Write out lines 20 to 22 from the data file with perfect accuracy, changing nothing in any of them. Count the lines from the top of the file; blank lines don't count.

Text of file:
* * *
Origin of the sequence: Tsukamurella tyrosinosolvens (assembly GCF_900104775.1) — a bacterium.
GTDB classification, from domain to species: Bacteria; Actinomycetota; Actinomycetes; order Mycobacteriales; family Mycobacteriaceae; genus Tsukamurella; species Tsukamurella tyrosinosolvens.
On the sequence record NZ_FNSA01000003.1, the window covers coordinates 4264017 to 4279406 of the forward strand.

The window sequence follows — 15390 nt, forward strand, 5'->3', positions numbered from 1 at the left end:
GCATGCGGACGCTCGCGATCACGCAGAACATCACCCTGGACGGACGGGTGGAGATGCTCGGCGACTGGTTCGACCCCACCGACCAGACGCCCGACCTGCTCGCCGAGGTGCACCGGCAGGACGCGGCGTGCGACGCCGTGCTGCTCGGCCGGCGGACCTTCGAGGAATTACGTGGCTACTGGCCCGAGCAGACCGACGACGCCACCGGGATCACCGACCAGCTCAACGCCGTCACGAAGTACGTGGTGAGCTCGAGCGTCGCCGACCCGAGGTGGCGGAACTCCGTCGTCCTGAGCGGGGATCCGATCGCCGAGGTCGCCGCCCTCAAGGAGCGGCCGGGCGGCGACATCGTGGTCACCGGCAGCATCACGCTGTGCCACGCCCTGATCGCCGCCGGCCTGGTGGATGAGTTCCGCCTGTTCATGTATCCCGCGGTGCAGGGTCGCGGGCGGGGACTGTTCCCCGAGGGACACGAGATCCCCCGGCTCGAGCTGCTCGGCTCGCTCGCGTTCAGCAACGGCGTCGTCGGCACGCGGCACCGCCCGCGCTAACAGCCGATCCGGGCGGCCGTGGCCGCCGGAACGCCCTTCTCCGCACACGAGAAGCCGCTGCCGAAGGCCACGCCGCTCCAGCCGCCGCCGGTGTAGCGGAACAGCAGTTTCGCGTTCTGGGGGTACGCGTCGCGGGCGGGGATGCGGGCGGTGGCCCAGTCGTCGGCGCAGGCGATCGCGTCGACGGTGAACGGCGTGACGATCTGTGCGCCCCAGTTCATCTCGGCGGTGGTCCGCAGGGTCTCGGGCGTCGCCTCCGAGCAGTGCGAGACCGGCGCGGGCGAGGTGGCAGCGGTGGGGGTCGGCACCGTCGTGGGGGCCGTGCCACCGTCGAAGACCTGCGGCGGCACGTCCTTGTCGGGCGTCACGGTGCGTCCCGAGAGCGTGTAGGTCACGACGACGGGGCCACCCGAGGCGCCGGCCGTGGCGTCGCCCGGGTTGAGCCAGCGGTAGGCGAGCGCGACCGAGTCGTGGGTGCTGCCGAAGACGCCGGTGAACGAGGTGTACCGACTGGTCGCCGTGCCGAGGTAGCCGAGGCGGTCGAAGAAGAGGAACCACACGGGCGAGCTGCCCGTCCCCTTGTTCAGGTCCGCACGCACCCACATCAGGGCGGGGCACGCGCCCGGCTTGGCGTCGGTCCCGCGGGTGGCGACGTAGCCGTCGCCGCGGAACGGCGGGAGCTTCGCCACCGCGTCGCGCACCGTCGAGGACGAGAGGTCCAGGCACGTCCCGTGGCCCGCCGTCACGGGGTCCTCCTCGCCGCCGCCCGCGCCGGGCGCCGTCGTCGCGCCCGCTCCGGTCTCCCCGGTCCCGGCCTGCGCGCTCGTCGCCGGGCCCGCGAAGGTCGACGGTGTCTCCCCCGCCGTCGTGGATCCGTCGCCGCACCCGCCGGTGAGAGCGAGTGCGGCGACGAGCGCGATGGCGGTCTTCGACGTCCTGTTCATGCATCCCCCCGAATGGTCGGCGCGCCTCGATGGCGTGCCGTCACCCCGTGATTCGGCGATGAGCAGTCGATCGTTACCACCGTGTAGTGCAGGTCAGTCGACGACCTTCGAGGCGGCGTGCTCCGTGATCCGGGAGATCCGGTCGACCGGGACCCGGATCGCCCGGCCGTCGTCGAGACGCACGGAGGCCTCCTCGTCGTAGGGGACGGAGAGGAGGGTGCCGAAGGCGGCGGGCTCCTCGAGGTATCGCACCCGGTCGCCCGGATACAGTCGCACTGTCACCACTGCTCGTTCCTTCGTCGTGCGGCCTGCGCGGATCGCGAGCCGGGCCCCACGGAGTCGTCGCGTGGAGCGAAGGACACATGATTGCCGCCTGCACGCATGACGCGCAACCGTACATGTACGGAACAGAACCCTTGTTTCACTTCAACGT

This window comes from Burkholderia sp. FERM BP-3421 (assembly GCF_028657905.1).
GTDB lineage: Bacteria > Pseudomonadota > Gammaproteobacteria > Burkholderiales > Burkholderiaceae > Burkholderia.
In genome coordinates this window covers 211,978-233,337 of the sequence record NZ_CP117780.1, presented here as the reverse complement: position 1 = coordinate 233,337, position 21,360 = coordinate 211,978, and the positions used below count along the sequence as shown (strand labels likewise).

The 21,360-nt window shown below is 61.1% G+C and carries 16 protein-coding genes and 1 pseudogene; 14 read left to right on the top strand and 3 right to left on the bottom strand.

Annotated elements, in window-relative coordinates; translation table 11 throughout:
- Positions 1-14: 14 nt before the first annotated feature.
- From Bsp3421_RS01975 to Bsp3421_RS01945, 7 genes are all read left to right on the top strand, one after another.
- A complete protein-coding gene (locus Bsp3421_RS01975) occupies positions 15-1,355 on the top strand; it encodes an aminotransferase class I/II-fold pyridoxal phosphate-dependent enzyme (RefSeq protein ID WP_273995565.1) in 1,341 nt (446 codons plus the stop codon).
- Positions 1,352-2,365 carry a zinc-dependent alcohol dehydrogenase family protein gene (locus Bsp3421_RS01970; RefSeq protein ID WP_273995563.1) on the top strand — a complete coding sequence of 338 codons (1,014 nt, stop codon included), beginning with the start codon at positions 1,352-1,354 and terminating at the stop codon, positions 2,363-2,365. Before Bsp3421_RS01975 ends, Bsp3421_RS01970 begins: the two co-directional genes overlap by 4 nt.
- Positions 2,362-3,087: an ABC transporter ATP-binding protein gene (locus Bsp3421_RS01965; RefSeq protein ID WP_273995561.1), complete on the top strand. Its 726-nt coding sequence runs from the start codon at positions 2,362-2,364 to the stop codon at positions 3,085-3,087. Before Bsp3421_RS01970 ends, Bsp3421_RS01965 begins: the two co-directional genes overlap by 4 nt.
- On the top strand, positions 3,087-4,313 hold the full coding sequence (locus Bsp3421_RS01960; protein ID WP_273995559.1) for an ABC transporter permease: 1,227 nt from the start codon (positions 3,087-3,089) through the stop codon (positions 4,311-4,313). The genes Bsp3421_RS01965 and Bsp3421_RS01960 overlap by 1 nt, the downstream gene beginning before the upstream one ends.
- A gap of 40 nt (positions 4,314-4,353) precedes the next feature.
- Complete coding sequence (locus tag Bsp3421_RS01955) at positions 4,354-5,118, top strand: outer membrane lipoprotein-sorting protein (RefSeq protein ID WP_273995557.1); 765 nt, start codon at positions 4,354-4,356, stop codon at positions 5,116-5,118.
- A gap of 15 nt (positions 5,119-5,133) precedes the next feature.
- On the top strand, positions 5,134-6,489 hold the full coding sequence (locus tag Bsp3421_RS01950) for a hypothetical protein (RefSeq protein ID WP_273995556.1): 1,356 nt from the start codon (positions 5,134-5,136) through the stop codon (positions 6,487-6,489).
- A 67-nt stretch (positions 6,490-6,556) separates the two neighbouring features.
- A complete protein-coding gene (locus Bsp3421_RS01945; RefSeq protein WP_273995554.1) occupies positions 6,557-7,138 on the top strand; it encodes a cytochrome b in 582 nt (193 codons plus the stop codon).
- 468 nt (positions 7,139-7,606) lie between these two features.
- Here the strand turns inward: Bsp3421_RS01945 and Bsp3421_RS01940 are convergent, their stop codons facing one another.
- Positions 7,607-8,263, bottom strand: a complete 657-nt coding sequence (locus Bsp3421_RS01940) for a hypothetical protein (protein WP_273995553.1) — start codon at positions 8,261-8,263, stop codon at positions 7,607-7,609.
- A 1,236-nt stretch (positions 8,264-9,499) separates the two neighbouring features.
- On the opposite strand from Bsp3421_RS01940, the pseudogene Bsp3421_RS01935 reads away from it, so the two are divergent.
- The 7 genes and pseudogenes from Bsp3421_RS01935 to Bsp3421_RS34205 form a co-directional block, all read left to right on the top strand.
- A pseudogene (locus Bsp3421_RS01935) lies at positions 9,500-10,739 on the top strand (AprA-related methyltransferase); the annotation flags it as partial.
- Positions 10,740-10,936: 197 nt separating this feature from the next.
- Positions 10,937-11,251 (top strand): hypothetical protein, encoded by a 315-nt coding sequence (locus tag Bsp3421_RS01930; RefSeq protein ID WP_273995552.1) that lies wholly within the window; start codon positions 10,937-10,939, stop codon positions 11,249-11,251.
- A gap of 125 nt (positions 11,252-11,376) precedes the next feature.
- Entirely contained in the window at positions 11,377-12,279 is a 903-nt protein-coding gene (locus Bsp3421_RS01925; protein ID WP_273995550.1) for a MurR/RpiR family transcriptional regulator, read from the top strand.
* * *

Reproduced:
- On the top strand, positions 5,134-6,489 hold the full coding sequence (locus tag Bsp3421_RS01950) for a hypothetical protein (RefSeq protein ID WP_273995556.1): 1,356 nt from the start codon (positions 5,134-5,136) through the stop codon (positions 6,487-6,489).
- A 67-nt stretch (positions 6,490-6,556) separates the two neighbouring features.
- A complete protein-coding gene (locus Bsp3421_RS01945; RefSeq protein WP_273995554.1) occupies positions 6,557-7,138 on the top strand; it encodes a cytochrome b in 582 nt (193 codons plus the stop codon).